About Us

Ridgefield NWR was established in 1965 to provide wintering habitat for the dusky subspecies of the Canada goose whose habitat is extremely limited. Since then, smaller pieces of land have been added to create what is now Ridgefield National Wildlife Refuge.  

Staff and partners strive to work with the community to restore and conserve Oregon oak woodlands, pastures and wetland habitats. These lands provide the perfect environment for state and federally protected species such as Columbian white-tailed deer, Sandhill cranes and other wildlife.

Our Mission

The mission of the National Wildlife Refuge System is to administer a national network of lands and waters for the conservation, management and, where appropriate, restoration of the fish, wildlife and plant resources and their habitats within the United States for the benefit of present and future generations of Americans.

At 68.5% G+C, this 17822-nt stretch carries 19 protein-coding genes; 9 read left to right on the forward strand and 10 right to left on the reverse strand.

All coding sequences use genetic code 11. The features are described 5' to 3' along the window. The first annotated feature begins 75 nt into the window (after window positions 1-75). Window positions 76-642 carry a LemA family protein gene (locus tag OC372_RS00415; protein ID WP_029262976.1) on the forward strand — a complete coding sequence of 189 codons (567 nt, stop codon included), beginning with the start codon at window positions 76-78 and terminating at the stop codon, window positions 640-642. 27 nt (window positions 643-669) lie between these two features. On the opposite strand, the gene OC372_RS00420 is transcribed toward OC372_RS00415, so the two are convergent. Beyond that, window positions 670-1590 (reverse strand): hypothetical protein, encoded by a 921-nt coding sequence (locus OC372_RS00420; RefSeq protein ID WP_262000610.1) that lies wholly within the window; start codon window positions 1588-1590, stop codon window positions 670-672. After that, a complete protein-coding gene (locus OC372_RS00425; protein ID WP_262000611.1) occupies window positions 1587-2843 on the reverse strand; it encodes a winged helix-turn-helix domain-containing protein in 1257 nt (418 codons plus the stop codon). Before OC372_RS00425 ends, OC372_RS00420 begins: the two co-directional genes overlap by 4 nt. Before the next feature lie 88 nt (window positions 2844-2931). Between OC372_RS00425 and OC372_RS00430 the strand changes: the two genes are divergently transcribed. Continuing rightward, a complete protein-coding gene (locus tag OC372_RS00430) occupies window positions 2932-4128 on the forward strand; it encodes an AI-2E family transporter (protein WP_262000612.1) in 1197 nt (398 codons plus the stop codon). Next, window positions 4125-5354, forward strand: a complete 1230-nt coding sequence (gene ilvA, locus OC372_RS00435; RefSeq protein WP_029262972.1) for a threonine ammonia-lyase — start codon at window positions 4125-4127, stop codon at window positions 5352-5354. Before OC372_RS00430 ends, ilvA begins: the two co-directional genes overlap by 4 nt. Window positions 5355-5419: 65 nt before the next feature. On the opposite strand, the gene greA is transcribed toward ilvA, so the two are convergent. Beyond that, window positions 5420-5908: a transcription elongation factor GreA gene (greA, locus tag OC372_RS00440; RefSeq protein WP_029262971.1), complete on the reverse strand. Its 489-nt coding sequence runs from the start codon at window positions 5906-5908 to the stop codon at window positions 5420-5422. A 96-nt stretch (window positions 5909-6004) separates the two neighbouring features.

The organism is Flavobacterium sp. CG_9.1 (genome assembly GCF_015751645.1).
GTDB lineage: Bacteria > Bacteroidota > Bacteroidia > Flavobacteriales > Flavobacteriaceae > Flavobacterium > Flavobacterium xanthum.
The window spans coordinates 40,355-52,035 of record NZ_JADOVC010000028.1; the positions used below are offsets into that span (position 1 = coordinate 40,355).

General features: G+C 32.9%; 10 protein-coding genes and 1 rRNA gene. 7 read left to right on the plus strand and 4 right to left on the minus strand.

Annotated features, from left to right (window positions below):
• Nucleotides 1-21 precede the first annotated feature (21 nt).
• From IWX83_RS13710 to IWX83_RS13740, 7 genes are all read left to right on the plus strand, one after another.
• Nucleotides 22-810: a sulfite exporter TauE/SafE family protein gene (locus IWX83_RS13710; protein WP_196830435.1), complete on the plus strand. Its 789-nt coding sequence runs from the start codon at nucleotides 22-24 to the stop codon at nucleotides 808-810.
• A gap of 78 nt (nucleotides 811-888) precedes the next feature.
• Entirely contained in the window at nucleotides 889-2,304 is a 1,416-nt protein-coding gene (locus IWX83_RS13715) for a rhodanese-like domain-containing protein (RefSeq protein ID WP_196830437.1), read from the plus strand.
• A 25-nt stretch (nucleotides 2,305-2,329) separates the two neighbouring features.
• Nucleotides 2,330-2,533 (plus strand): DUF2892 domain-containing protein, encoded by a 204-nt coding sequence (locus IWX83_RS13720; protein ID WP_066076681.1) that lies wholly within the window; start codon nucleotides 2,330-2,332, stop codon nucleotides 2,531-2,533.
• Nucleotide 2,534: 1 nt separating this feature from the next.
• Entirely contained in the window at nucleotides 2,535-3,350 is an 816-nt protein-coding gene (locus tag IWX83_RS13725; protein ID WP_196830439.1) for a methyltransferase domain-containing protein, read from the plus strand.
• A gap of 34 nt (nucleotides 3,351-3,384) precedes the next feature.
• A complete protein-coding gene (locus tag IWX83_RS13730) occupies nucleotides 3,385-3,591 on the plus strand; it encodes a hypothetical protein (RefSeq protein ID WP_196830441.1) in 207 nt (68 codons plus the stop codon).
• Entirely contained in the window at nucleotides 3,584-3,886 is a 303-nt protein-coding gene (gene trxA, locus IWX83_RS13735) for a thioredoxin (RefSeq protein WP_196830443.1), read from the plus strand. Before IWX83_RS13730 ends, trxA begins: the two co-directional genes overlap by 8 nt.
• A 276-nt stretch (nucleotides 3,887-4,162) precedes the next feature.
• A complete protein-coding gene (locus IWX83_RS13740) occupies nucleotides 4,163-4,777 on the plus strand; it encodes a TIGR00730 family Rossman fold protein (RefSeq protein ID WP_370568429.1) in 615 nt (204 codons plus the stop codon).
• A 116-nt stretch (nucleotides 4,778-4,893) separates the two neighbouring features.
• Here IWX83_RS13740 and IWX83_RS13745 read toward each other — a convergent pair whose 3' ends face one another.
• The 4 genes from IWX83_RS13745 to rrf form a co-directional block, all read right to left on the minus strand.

Ridgefield National Wildlife Refuge Vision

Ridgefield National Wildlife Refuge is a place where people of all abilities can experience nature and share their outdoor traditions with others. This island of habitat with its rich diversity of floodplain forests, freshwater marshes, and meadows, will continue to sustain thriving populations of wintering dusky Canada geese, migrating waterfowl, and other wildlife. With collaboration from our conservation partners, the refuge will apply sound, scientific principles to sustain the long-term ecological health and integrity of lower Columbia River floodplain habitats; expand environmental education; encourage participation in wildlife-dependent recreational opportunities; protect and interpret unique cultural resources; and foster natural and cultural resources stewardship. As the rural character of the landscape changes, the refuge will become even more important to wildlife and those seeking to understand our natural and cultural heritage. (CCP 1.9 pg 1-35) 

Other Facilities in this Complex

The Ridgefield National Wildlife Refuge Complex is comprised of four refuges along the lower Columbia River.